Good to the Last Byte: Food Gets Digitized

Digital food is coming. Moley Robotics

We've been hearing ad nauseam about driverless cars. Next up will be the cookless kitchen.

There's a lot of stuff simmering in that realm. Investors have been pouring money into "food tech" startups the past couple of years. Entrepreneurs are turning spicy phrases like, "The new restaurant is no restaurant." Stanford MBAs, applying the kind of spreadsheet thinking that they might use to improve the efficiency of a supply chain, are talking about how they're out to reduce our "time to meal."

That all may sound a bit overheated, but to be fair, the technology of the meal hasn't profoundly changed since the introduction of the microwave oven in 1955. As data, artificial intelligence and robotics intersect in the home, the everyday meal is ripe for disruption. The room we call the kitchen might end up becoming as quaint as a fireplace—nice to have but not necessary.

These grand schemes to change the nature of cooking help explain some of the vertiginous valuations of recent food-tech companies. Munchery, for instance, lets customers order freshly prepared meals using a mobile app. The chilled meals are delivered in about 30 minutes, then you can throw them in the microwave or refrigerate for later in the week. While that may sound like it's barely more clever than pizza delivery from Domino's, Munchery just raised another $85 million, valuing the company at $300 million. (Krispy Kreme's market cap is only about four times that much.) Startups with names like Blue Apron, DoorDash, HelloFresh and ChowNow are getting similarly large investments. In 2014, U.S. food-tech companies raised more than $1 billion, and India, Europe and China have all become sizzling regions for food-tech startups.

If the end goal were just newfangled food delivery, the investment surge would look like bubble-driven investor looniness. But remember: Facebook was once an online college yearbook—nobody knew it was going to change the nature of social circles. Maybe some of these companies will bring about a similarly profound transformation in meals.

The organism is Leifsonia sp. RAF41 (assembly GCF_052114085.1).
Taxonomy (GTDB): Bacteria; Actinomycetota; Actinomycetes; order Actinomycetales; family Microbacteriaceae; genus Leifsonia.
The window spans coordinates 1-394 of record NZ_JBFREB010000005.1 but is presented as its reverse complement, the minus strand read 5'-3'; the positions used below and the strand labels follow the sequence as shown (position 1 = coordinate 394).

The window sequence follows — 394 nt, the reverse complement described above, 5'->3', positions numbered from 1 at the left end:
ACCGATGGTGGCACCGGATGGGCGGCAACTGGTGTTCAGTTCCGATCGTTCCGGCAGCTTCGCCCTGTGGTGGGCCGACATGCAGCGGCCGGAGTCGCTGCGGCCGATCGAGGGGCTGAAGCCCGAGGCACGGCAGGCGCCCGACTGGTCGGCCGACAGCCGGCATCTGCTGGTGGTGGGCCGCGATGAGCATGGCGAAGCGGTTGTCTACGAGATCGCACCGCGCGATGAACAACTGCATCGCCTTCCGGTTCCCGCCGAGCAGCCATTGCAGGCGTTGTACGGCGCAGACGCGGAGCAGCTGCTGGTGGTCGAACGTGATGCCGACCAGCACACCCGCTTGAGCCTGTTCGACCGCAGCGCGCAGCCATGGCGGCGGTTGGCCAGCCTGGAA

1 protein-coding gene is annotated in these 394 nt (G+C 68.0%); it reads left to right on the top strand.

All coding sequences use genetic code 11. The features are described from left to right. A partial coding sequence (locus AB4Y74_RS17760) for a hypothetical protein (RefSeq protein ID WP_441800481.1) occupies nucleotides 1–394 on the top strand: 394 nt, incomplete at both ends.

If you stir the pot a little, you can see how new technologies will come together to change cooking. Take a U.K.-based company called Whisk. It was started by Nick Holzherr, who is somewhat famous in the U.K. because he first pitched his idea on that country's version of The Apprentice, getting turned down by its Donald Trump–ish host, Lord Sugar, who huffed: "Who could be bothered with it?" Whisk, for now, is an app that automates shopping lists on your phone. A user can find a recipe online, throw it into Whisk, and the app will add the items needed to the list. You can refer to the list while at the grocery store, or in some markets use it to automatically order from a delivery service.

Behind that simple idea, Holzherr has a bigger one: As Whisk gathers data about recipes, ingredients and user tastes, the company plans to develop a "food genome"—a nod to Pandora's Music Genome Project that breaks down the traits of songs. As Holzherr explained to me, once Whisk has data about food and user taste preferences, it can make matches—like a food discovery service. You might tell Whisk that you want to try a new Indian dish that's under 600 calories, and it could present a recipe geared to what it knows you like.